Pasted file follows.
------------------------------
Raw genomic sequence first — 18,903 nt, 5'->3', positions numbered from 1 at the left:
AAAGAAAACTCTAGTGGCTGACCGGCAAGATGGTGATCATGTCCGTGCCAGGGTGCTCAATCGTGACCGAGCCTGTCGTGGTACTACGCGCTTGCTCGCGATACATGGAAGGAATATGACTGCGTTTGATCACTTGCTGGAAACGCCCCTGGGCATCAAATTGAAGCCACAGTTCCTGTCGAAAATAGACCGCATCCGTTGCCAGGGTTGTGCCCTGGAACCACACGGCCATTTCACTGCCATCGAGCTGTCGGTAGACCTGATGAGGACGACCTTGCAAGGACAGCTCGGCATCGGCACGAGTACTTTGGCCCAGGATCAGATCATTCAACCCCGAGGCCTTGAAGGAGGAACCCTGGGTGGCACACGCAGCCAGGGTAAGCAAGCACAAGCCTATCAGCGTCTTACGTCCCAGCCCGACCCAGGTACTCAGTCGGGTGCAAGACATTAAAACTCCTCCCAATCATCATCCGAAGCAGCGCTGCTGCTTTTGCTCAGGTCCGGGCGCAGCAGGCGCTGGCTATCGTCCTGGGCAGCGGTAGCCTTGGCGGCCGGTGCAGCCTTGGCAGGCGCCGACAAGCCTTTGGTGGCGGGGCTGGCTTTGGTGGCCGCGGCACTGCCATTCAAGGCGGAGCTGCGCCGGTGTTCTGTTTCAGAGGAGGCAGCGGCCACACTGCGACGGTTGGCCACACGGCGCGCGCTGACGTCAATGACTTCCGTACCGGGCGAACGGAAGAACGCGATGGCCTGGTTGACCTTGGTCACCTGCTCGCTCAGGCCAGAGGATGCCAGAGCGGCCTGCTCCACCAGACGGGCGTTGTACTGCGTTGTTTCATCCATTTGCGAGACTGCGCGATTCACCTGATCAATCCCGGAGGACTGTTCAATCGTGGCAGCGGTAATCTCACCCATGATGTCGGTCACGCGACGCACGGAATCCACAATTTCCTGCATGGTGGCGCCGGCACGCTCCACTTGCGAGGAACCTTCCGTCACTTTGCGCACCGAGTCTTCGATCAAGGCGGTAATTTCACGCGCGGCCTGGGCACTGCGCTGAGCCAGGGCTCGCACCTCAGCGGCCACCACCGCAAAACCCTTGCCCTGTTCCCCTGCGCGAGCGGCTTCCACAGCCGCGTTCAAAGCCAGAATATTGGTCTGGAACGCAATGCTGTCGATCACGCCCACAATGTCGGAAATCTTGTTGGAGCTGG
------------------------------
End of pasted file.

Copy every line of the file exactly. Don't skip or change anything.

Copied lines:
Raw genomic sequence first — 18,903 nt, 5'->3', positions numbered from 1 at the left:
AAAGAAAACTCTAGTGGCTGACCGGCAAGATGGTGATCATGTCCGTGCCAGGGTGCTCAATCGTGACCGAGCCTGTCGTGGTACTACGCGCTTGCTCGCGATACATGGAAGGAATATGACTGCGTTTGATCACTTGCTGGAAACGCCCCTGGGCATCAAATTGAAGCCACAGTTCCTGTCGAAAATAGACCGCATCCGTTGCCAGGGTTGTGCCCTGGAACCACACGGCCATTTCACTGCCATCGAGCTGTCGGTAGACCTGATGAGGACGACCTTGCAAGGACAGCTCGGCATCGGCACGAGTACTTTGGCCCAGGATCAGATCATTCAACCCCGAGGCCTTGAAGGAGGAACCCTGGGTGGCACACGCAGCCAGGGTAAGCAAGCACAAGCCTATCAGCGTCTTACGTCCCAGCCCGACCCAGGTACTCAGTCGGGTGCAAGACATTAAAACTCCTCCCAATCATCATCCGAAGCAGCGCTGCTGCTTTTGCTCAGGTCCGGGCGCAGCAGGCGCTGGCTATCGTCCTGGGCAGCGGTAGCCTTGGCGGCCGGTGCAGCCTTGGCAGGCGCCGACAAGCCTTTGGTGGCGGGGCTGGCTTTGGTGGCCGCGGCACTGCCATTCAAGGCGGAGCTGCGCCGGTGTTCTGTTTCAGAGGAGGCAGCGGCCACACTGCGACGGTTGGCCACACGGCGCGCGCTGACGTCAATGACTTCCGTACCGGGCGAACGGAAGAACGCGATGGCCTGGTTGACCTTGGTCACCTGCTCGCTCAGGCCAGAGGATGCCAGAGCGGCCTGCTCCACCAGACGGGCGTTGTACTGCGTTGTTTCATCCATTTGCGAGACTGCGCGATTCACCTGATCAATCCCGGAGGACTGTTCAATCGTGGCAGCGGTAATCTCACCCATGATGTCGGTCACGCGACGCACGGAATCCACAATTTCCTGCATGGTGGCGCCGGCACGCTCCACTTGCGAGGAACCTTCCGTCACTTTGCGCACCGAGTCTTCGATCAAGGCGGTAATTTCACGCGCGGCCTGGGCACTGCGCTGAGCCAGGGCTCGCACCTCAGCGGCCACCACCGCAAAACCCTTGCCCTGTTCCCCTGCGCGAGCGGCTTCCACAGCCGCGTTCAAAGCCAGAATATTGGTCTGGAACGCAATGCTGTCGATCACGCCCACAATGTCGGAAATCTTGTTGGAGCTGG